So it had to wait until today, when we took the chalk out onto the terrace and I wrote: L A… “LAD”, she said straight off, a word I have written for her several times recently. So I changed my mind and added a P instead, “LAP”, a word we use, but haven’t written. “La…p, lap,” she pronounced hesitantly. At least I thought she did. To check if she had actually understood the sounds as a word, I asked, “Where is one of those? Can you point to one?” She pointed to my knee. So I wrote R E, and she said “reh”, I added a D and she said “Red.” “Show me some.” She found a red plant pot. I was amazed. I’ve never written “red” for her before. Our drawing and writing times are often out and about waiting for something, or keeping her calm during adult time, so I usually stick to the most basic tangible things that are easy to illustrate with just the pencil in my bag – cat, dog, hat, etc.

So I now have the paradox of a child of 2 years and 7 months who can read but isn’t toilet-trained. And I thought it was bad enough that she tries to tell me how to change her nappy. Let’s hope her new toilet seat and a bit of stability will be just what we need, after 10 months of moving house, moving country and adding to the family. Now that we’re staying in one place for a while. After our trip to England next week that is.

More about learning letters, numbers and words later, right now I have another nappy to change.

Daddy say mangetout

Are bilinguals doomed to a life of franglais, spanglish, or their own peculiar combination of languages? I guess it’s a small price to pay for being able to switch so easily. Beirut baby came out with her first gallicism at about 2 and 1/4: “I banged myself on my front.” When I looked at her she was rubbing her forehead, a word I haven’t really used with her. However her daddy plays a lot of body part games with her, le nez, la bouche, les yeuxle front.

It strikes me as strange, though, that she think to anglicise the French word front to fill a gap. You can’t hear the ’t’ sound in French – so how did she know it was there? She must have already linked le front to the English word “front” despite the pronunciation and meaning being fairly different.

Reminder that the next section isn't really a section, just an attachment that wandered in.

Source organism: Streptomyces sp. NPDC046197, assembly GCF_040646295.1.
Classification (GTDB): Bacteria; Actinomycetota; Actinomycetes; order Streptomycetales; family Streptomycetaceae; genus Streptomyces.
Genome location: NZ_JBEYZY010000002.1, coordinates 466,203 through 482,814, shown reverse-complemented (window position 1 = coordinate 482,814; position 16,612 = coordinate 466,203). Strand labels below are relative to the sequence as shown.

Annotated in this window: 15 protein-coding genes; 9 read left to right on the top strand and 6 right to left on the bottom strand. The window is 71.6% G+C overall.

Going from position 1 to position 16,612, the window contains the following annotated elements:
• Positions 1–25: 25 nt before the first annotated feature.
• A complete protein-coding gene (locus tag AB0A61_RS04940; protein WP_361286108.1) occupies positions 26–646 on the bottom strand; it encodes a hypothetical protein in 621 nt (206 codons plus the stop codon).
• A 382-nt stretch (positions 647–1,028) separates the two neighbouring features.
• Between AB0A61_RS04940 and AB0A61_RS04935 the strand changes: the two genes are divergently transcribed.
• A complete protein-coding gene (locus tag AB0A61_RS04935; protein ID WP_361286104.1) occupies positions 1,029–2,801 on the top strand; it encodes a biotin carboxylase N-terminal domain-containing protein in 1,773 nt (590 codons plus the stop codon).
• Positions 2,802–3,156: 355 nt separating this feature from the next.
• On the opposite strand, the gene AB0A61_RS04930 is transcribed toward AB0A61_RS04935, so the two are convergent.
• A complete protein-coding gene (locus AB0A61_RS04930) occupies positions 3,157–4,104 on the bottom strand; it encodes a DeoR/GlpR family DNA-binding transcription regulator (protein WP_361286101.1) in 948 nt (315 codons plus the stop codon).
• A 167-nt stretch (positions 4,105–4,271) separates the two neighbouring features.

In fact, she has taken on board the difference between English-sounding and French-sounding words to such a degree that not only does she hardly ever mix the languages, but she wants to keep them firmly in their place. “Who’s that?” she asked me about a French friend. “It’s Benjamin,” I answered, pronouncing the name in French. “No Mummy,” was the immediate reply, “say it in English.” Later at dinner, when I told her to eat up her carrots and mangetout, she gave me a funny look: “Daddy say mangetout,” she said frowning at the obviously French ring to it.

He doesn’t as it happens, even in English. “No, mummy says mangetout, and daddy says…what do you say actually?” “Haricots,” he affirms, with barely a hint of hesitation. “No, they’re peas not a beans.” He looks at his plate as if for the first time, with an expression that says, they’re green – what’s the difference? In the end we looked on the packet in the freezer. It said pois croquants which sounded like a translation of snap peas. The same retailer sells what it calls “courge butternut” instead of doubeurre so they aren’t above a few anglicisms.

While it is obvious to us that mangetout is borrowed from French, any farmer in the depths of the British countryside is familiar with the term, and I was surprised that my little girl, hearing it for the first time, home in on the fact that it doesn’t quite belong in the English language. Until last summer she wasn’t able to speak enough to actually talk about language, but it shows that little brains do a lot of silent work mapping English words to their French equivalent and vice versa before even vocalising what they’re learning. Recently she declared, “French and français, it’s the same.” She was eminently satisfied at being able to express her discovery.